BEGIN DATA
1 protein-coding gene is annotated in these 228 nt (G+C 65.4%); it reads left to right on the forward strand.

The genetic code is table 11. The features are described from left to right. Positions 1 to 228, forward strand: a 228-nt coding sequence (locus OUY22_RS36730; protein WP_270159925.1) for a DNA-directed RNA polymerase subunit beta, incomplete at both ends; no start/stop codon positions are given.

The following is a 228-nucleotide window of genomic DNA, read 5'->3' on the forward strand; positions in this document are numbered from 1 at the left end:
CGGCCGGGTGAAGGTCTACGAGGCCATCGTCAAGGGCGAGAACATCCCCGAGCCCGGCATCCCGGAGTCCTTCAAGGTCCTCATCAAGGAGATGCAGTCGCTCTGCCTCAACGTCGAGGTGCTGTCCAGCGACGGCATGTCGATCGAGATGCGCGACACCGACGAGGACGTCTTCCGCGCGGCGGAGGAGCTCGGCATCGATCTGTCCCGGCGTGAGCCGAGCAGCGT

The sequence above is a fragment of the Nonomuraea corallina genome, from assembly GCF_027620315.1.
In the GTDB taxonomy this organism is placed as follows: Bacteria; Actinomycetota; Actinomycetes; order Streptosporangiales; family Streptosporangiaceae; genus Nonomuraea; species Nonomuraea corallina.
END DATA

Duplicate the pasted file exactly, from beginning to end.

1 protein-coding gene is annotated in these 228 nt (G+C 65.4%); it reads left to right on the forward strand.

The genetic code is table 11. The features are described from left to right. Positions 1 to 228, forward strand: a 228-nt coding sequence (locus OUY22_RS36730; protein WP_270159925.1) for a DNA-directed RNA polymerase subunit beta, incomplete at both ends; no start/stop codon positions are given.

The following is a 228-nucleotide window of genomic DNA, read 5'->3' on the forward strand; positions in this document are numbered from 1 at the left end:
CGGCCGGGTGAAGGTCTACGAGGCCATCGTCAAGGGCGAGAACATCCCCGAGCCCGGCATCCCGGAGTCCTTCAAGGTCCTCATCAAGGAGATGCAGTCGCTCTGCCTCAACGTCGAGGTGCTGTCCAGCGACGGCATGTCGATCGAGATGCGCGACACCGACGAGGACGTCTTCCGCGCGGCGGAGGAGCTCGGCATCGATCTGTCCCGGCGTGAGCCGAGCAGCGT

The sequence above is a fragment of the Nonomuraea corallina genome, from assembly GCF_027620315.1.
In the GTDB taxonomy this organism is placed as follows: Bacteria; Actinomycetota; Actinomycetes; order Streptosporangiales; family Streptosporangiaceae; genus Nonomuraea; species Nonomuraea corallina.